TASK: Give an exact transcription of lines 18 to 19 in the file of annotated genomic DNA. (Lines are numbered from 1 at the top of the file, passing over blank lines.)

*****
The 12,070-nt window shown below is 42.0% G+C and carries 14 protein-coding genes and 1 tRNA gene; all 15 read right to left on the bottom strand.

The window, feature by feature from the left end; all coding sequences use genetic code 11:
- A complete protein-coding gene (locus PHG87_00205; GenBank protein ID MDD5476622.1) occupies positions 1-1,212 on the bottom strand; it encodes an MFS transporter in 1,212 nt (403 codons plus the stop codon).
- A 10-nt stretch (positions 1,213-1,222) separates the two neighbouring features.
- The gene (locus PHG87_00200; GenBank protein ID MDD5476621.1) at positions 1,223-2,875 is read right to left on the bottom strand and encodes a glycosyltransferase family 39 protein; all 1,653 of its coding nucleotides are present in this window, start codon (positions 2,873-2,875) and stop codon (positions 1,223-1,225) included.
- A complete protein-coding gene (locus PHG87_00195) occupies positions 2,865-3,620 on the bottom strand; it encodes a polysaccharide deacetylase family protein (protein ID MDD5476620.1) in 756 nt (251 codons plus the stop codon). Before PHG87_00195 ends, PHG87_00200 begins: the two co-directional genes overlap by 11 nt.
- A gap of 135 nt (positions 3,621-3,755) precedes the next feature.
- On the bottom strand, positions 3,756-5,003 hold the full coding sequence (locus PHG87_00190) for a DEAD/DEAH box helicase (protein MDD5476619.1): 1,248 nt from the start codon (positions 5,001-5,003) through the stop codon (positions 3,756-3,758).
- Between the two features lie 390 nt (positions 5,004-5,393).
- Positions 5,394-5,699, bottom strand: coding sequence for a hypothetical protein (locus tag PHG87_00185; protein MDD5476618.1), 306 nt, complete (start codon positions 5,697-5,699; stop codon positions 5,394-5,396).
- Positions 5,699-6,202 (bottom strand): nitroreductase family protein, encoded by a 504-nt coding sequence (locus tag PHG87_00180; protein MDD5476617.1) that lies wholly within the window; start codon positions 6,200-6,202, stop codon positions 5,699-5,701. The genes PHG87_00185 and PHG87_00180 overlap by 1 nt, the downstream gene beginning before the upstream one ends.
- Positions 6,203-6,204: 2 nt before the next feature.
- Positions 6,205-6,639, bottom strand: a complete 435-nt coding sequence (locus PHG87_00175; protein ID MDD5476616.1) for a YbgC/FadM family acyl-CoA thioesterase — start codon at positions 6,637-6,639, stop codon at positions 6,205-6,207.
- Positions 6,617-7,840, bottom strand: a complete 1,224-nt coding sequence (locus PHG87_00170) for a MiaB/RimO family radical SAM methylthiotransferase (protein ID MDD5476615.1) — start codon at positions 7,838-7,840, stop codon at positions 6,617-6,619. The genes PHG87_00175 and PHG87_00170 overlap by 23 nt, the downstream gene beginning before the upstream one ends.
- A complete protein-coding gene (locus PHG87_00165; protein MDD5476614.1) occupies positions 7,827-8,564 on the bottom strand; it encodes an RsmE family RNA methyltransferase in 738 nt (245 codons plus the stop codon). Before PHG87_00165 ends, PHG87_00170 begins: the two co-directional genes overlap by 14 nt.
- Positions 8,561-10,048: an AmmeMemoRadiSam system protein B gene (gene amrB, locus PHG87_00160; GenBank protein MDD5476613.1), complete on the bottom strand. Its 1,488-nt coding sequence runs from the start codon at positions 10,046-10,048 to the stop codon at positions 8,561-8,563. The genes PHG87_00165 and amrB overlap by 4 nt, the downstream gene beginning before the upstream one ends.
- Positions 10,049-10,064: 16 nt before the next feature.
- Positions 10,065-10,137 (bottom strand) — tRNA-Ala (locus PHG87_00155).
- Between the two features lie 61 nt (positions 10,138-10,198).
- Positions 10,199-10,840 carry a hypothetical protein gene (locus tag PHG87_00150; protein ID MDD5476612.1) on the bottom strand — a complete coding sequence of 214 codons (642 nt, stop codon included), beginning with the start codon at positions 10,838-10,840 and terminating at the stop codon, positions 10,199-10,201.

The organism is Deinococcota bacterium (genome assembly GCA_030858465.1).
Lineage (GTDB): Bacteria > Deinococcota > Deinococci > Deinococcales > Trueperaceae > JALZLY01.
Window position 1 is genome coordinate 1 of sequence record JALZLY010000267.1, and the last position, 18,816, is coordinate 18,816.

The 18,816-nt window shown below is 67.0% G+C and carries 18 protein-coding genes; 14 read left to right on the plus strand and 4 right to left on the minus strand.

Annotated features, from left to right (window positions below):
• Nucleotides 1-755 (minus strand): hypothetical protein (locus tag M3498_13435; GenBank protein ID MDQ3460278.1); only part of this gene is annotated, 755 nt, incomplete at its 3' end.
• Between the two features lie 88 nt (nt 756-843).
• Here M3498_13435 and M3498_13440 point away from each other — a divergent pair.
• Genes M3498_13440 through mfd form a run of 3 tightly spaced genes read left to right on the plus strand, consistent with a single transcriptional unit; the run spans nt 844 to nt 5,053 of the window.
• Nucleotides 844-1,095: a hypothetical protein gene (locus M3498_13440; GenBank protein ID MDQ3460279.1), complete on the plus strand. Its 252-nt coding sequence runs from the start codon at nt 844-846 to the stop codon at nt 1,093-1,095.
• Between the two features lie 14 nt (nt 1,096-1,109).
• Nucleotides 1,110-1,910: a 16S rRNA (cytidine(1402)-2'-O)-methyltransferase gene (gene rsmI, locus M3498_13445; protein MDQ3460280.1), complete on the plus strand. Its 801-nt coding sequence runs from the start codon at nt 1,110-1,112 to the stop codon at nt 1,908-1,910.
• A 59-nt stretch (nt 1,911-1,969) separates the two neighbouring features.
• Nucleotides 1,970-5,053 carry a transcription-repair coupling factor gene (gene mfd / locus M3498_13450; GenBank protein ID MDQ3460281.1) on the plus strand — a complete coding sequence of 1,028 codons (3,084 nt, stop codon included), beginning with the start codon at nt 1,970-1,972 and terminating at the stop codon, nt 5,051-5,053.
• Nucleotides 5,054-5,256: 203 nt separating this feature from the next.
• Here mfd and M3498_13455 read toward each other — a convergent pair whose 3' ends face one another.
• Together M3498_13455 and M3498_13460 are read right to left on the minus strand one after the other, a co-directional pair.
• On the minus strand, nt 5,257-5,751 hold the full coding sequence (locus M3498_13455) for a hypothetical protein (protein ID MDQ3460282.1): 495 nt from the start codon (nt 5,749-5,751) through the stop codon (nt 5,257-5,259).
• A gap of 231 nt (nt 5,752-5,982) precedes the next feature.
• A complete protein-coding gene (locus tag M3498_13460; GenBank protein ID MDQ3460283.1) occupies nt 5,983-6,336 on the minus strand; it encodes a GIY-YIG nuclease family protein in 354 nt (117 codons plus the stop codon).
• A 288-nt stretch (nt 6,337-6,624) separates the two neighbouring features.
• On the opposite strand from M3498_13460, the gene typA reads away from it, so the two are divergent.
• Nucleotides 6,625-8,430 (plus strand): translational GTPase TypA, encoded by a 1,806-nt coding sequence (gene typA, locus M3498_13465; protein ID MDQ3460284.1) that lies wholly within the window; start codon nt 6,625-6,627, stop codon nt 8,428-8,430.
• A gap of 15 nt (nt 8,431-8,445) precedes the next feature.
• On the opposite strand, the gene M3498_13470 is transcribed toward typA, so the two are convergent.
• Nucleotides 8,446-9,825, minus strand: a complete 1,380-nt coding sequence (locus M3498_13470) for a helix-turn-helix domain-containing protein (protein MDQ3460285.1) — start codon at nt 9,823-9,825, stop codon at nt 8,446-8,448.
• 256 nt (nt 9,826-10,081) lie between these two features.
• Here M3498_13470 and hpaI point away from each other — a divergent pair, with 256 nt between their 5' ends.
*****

- Positions 10,065-10,137 (bottom strand) — tRNA-Ala (locus PHG87_00155).
- Between the two features lie 61 nt (positions 10,138-10,198).